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How Kittens Play and How To Tell Their Toy Preference

How Kittens Play and How To Tell Their Toy Preference

Play is an important part of kitten development, it fosters a special bond between you and your kitten while helping meet their exercise and enrichment needs. Learn how to choose the right toys for your kitten.

Kitten proof your house before you bring them home. Secure all electrical and blind cords, pick up anything with strings or small parts. Place objects that can be knocked over easily and harm your kitten up and out of the way. Make sure doors and window screens are secure and cannot be easily pushed open for an easy escape.  Instead, offer kitten appropriate toys and outlets for play. You are bringing a new baby home and they can get themselves into trouble or cause mischief.

Play is an important part of kitten development, it fosters a special bond between you and your kitten while helping meet their exercise and enrichment needs. To avoid bad habits and injury, play should be with toys rather than with your feet and hands. Never encourage a kitten nipping at your feet or hands, it can cause a life long bad habit. Never scold your kitten rather offer another toy as means of play instead of your body parts. Play is not only for kittens; all cats can benefit from playtime.  

Predatory Behavior and Play 

Predatory play behavior is an integral part of kitten play. Cats are natural-born hunters. They need to stalk and hunt. By understanding this, we can provide safe outlets for them to do so, especially for our indoor cats. Most cats prefer to hunt specific creatures or “prey”. By choosing toys that resemble their prey preferences, it cuts down on boredom and enriches their daily life.

Prey preference usually falls into one of three general categories: “Bug”, “Mouse”, or “Bird”.

“Bug” toys are small and move rapidly. Cats like the jerky movement of catching the bugs. Laser pointers, tossing kibble across the floor and even strings with a knot tied in the end pulled across the floor can imitate a bug’s movement. Toys such as the Cat Dancer, cat spring toys resembles the movement of bugs.

When playing with a laser pointer there are a few things you want to remember; do not shine the laser in your cat's eyes and let the cat catch the "dot". Let your cat hunt, stalk, and chase the "dot".  End the game with the "dot" landing on a piece of kibble or treat. This allows them to stalk, chase, and capture their prey. Some cats will become obsessed with looking for the "red dot" if they are not allowed to catch it. We want to keep it fun for your cat. 

“Bird” toys use feathers and shapes that resemble birds. Many of these toys are attached to a string so they can be made to flutter and fly through the air for the cats to chase, jump and stalk. “Bird” toys can also make chirping sounds to attract the cat’s attention. Peacock feathers and fishing pole type toys fall into this category. "Da Bird" a feline favorite bird-like toy.

“Mouse” toys are balls, fur-covered, or stuffed toys that are played with on the ground rather than in the air. Some of these toys squeak. Some cats prefer to catch, bite, or carry their prey. Catnip and homemade toys can be fun and exciting for a cat.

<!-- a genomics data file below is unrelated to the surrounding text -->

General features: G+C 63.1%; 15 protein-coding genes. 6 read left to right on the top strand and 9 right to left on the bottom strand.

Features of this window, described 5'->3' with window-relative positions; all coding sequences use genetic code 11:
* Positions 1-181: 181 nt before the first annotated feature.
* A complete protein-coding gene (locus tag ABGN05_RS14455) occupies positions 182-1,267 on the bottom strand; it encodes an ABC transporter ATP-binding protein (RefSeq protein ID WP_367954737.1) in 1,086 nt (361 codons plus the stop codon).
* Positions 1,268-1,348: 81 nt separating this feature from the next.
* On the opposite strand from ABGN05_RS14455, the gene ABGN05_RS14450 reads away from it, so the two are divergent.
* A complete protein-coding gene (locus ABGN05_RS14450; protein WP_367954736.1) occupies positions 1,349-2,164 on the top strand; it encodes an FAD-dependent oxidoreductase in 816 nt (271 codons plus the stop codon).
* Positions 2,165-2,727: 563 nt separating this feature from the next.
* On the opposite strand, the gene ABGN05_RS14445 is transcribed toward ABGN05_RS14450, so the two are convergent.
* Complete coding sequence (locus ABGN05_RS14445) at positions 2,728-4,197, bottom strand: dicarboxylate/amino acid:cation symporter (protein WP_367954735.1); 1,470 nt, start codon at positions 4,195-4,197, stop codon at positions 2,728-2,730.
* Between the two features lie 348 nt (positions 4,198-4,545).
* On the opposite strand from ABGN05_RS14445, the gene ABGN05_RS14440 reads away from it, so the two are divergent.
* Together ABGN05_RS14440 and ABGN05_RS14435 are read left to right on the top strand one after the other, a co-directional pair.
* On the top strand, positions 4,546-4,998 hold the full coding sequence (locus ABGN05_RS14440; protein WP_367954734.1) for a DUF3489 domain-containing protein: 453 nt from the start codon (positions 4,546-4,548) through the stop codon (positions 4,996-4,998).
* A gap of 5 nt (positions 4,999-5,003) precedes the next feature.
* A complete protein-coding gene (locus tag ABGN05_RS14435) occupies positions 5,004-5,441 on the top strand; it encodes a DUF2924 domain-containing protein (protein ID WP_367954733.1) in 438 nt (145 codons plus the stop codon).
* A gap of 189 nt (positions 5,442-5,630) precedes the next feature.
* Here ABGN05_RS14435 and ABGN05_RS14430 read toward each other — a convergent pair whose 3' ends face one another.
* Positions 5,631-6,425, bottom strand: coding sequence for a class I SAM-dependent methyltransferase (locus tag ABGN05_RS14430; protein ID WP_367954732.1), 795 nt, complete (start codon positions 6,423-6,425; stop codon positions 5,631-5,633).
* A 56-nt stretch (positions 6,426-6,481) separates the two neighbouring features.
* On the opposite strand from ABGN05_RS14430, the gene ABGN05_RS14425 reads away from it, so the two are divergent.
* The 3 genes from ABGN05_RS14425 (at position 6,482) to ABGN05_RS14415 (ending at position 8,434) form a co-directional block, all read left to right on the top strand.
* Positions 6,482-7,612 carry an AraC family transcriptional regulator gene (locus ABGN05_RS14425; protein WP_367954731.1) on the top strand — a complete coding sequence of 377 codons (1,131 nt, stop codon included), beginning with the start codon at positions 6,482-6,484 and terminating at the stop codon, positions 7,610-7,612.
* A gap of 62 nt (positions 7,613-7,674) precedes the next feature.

Be An Active Part Of Play

It is always a good idea to try different types of toys to see which "prey" preference your cat has. Try different sizes, shapes, and textures. Make the toys move in different ways to that mimics different types of critter movements. Crumpled pieces of paper, a paper bag, a ping pong ball, and even boxes add adventures along with being an outlet to chase, explore, and play.

Watch your cat for what seems to catch their attention at home. Do they sit at the window and watch the birds? Do they perk up when there is a squirrel or chipmunk on the ground or do they chase the bug along with the window? Buy a few toys in each of the categories to see what type of toys they are interested in but avoid buying too many so they aren’t easily distracted. Always consider safety when choosing toys. Make sure no parts or string can be chewed or swallowed.

When playing with your cat, be an active part of the play session. Try to mimic prey. Change movement; some cats like their prey jittery and jerky while others like smooth movements. Don’t use large toys that can be seen as an opponent rather use smaller toys that can be seen as prey. Don’t have toys attack the cat- prey always runs from the predator. Let your cat capture the prey. Rotate through the cat toys. Hide the ones that are not currently being used. This keeps things “new” for your cat.

Make time to play with your cat at least 8-15 minutes every day. Start slow with your overweight cat and work to longer play periods. Be sensitive to their age and mobility. Most important is to have fun and enjoy your time with your cat.


Puzzle toys are another great way to add enrichment to your cat's life. It is also fun for you too! Start by making it easy and highly rewarding. Let them "win" every time by praising or giving them a treat when they interact with the toys, slowly add in difficulty. Once your cat starts to figure out how puzzle toys work, it will be fun to watch how they will use they approach the next puzzle toy.  Here are a couple great examples of puzzle toys. 

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